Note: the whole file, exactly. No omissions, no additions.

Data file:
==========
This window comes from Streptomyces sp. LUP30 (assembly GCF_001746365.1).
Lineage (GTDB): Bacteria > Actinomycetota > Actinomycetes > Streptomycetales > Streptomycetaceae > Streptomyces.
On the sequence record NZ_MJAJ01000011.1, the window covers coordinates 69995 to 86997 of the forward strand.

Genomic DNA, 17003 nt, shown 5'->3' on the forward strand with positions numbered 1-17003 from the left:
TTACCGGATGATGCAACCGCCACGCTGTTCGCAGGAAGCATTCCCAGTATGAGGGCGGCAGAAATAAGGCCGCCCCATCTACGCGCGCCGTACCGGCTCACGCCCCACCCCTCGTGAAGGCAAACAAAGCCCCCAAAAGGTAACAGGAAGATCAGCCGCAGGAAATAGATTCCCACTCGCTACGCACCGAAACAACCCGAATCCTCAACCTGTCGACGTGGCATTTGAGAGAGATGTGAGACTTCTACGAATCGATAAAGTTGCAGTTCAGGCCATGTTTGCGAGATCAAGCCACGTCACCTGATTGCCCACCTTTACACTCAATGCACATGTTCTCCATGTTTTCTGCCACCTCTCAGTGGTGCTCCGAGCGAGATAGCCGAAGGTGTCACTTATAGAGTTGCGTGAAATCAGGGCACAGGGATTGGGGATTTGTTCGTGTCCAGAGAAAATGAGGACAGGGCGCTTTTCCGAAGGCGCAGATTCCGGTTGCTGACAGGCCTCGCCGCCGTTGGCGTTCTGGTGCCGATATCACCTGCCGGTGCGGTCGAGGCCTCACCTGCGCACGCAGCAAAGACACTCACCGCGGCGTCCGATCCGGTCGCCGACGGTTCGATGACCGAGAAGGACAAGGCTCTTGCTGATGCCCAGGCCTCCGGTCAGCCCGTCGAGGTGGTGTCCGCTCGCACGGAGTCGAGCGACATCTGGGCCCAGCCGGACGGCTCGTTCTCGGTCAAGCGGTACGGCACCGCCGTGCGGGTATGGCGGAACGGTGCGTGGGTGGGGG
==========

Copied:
This window comes from Streptomyces sp. LUP30 (assembly GCF_001746365.1).
Lineage (GTDB): Bacteria > Actinomycetota > Actinomycetes > Streptomycetales > Streptomycetaceae > Streptomyces.
On the sequence record NZ_MJAJ01000011.1, the window covers coordinates 69995 to 86997 of the forward strand.

Genomic DNA, 17003 nt, shown 5'->3' on the forward strand with positions numbered 1-17003 from the left:
TTACCGGATGATGCAACCGCCACGCTGTTCGCAGGAAGCATTCCCAGTATGAGGGCGGCAGAAATAAGGCCGCCCCATCTACGCGCGCCGTACCGGCTCACGCCCCACCCCTCGTGAAGGCAAACAAAGCCCCCAAAAGGTAACAGGAAGATCAGCCGCAGGAAATAGATTCCCACTCGCTACGCACCGAAACAACCCGAATCCTCAACCTGTCGACGTGGCATTTGAGAGAGATGTGAGACTTCTACGAATCGATAAAGTTGCAGTTCAGGCCATGTTTGCGAGATCAAGCCACGTCACCTGATTGCCCACCTTTACACTCAATGCACATGTTCTCCATGTTTTCTGCCACCTCTCAGTGGTGCTCCGAGCGAGATAGCCGAAGGTGTCACTTATAGAGTTGCGTGAAATCAGGGCACAGGGATTGGGGATTTGTTCGTGTCCAGAGAAAATGAGGACAGGGCGCTTTTCCGAAGGCGCAGATTCCGGTTGCTGACAGGCCTCGCCGCCGTTGGCGTTCTGGTGCCGATATCACCTGCCGGTGCGGTCGAGGCCTCACCTGCGCACGCAGCAAAGACACTCACCGCGGCGTCCGATCCGGTCGCCGACGGTTCGATGACCGAGAAGGACAAGGCTCTTGCTGATGCCCAGGCCTCCGGTCAGCCCGTCGAGGTGGTGTCCGCTCGCACGGAGTCGAGCGACATCTGGGCCCAGCCGGACGGCTCGTTCTCGGTCAAGCGGTACGGCACCGCCGTGCGGGTATGGCGGAACGGTGCGTGGGTGGGGG